(Reuters) - Gold prices slipped after climbing to a more than three week peak on Wednesday as safe haven demand eased after the White House said it had received an indication from China that it wanted to make a trade deal, easing fears over the dispute’s potential impact on global growth.
Trade delegations from Washington and Beijing are scheduled to begin their latest round of talks on Thursday.
“We got an indication they want to make a deal,” Sanders told reporters. “Our teams are in continued negotiations. They’re going to sit down tomorrow. We’ll see what happens from there.”
Spot gold was 0.1 percent lower at $1,282.48 per ounce at 11:20 am EDT (1519 GMT), while U.S. gold futures also dipped 0.1 percent to $1,283.9
“As the news comes in that the trade talks are back on, some of the haven seekers are exiting. We are continuing to look for headlines,” said George Gero, managing director at RBC Wealth Management.
U.S. stocks edged higher on Wednesday, ahead of the talks that will be held a day before the United States will raise tariffs to 25% from 10% on $200 billion worth of Chinese imports. [.N]
Earlier, gold prices climbed to their highest since April 15 at $1,291.39 per ounce on concerns over the trade dispute’s potential impact on global growth.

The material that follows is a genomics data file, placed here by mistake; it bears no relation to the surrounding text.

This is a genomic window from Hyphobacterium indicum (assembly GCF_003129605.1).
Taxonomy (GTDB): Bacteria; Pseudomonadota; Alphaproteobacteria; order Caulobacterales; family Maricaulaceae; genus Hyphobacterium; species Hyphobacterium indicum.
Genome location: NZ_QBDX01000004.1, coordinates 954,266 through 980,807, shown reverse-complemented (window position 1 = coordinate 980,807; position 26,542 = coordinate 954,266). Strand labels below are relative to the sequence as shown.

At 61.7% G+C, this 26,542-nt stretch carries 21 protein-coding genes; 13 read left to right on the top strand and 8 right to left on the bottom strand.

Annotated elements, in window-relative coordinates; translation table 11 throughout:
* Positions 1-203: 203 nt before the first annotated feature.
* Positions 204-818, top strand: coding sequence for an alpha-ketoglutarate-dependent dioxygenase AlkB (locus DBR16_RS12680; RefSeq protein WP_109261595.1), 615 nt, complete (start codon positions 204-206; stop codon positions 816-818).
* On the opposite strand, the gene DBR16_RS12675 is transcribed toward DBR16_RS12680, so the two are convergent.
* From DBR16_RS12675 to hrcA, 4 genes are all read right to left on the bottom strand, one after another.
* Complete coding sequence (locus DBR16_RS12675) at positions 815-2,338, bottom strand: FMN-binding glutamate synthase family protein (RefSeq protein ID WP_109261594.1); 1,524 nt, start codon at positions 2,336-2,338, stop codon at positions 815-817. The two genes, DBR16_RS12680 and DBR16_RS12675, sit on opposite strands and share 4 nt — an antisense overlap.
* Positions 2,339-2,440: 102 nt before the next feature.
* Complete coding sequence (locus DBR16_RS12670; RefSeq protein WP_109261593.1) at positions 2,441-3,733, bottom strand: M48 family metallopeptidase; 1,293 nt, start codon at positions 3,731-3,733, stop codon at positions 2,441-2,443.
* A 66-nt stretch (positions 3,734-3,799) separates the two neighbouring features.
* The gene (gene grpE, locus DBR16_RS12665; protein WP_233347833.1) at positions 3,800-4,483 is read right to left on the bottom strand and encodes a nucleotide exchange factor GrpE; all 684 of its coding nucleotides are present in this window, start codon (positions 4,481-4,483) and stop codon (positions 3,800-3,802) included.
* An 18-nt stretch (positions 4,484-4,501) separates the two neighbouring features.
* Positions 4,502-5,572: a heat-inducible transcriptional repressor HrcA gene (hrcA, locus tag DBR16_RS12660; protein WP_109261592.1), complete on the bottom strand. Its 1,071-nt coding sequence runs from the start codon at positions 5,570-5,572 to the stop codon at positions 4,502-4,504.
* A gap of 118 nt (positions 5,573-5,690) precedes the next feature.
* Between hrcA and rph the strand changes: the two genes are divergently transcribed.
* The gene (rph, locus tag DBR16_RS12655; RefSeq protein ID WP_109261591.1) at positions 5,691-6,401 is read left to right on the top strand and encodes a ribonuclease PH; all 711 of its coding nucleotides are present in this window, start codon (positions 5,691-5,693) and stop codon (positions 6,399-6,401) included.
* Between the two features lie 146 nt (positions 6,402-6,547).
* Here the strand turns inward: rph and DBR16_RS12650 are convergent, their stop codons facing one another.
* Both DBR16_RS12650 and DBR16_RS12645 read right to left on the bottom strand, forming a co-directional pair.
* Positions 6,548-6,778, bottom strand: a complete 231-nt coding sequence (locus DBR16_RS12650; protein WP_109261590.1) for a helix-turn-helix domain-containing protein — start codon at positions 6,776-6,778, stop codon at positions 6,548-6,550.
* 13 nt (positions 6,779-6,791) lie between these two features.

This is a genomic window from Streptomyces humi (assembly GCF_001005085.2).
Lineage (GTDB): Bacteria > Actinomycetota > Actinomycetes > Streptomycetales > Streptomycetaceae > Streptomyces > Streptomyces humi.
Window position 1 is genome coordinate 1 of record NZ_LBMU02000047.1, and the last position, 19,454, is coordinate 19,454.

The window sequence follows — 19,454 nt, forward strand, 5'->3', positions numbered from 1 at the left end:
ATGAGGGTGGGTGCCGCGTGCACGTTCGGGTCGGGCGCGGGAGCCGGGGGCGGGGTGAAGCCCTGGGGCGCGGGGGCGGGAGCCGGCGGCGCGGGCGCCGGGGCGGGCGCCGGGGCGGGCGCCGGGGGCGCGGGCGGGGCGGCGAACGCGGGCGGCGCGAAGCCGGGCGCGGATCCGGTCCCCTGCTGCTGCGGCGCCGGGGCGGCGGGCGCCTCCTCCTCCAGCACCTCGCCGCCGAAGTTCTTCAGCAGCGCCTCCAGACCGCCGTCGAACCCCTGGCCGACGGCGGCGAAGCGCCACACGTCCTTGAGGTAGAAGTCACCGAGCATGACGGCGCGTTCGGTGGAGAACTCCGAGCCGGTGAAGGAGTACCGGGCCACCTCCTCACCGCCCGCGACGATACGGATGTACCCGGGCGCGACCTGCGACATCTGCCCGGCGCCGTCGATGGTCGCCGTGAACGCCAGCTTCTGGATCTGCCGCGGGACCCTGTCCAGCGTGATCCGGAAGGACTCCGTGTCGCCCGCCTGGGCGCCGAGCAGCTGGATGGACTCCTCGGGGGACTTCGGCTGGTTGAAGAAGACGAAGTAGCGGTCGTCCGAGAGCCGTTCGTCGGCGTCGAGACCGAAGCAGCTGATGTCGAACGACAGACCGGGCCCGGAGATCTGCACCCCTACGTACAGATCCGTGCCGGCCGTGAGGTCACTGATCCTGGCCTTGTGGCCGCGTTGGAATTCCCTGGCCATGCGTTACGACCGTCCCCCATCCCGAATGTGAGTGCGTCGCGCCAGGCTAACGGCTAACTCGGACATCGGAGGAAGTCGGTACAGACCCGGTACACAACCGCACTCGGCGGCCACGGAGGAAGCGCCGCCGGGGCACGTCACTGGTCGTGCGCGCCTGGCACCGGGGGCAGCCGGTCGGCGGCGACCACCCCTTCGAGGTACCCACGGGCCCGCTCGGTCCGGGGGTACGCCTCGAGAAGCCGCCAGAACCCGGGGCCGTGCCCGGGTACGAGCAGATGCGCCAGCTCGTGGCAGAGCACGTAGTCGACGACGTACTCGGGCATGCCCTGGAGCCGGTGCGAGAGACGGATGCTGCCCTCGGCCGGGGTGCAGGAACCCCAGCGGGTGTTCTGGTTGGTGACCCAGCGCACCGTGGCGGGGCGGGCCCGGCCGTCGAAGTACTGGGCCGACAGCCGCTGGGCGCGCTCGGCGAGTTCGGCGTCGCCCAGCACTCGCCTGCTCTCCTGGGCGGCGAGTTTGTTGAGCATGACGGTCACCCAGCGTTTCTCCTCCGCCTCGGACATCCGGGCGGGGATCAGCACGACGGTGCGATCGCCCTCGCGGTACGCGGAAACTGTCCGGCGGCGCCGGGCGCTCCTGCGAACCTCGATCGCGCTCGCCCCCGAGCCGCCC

Lower treasury yields and higher physical demand from India in a festive season also drove prices up earlier in the day, according to Suki Cooper, precious metals analyst at Standard Chartered Bank.
Indians are expected to buy at least 10 percent more gold during the annual Hindu and Jain holy festival of Akshaya Tritiya than a year ago, supporting physical demand in Asia.
Spot gold may test resistance at $1,291 per ounce, a break above which could lead to a gain to next resistance at $1,299, according to Reuters technical analyst Wang Tao.
Silver slipped 0.3 percent $14.87 per ounce, while platinum was steady at $868.05.
Palladium was down 0.6 percent at $1,320.06 an ounce, having touched a one week low of $1,313 earlier in the session.
Reporting by Eileen Soreng and Diptendu Lahiri in Bengaluru; Editing by Susan Thomas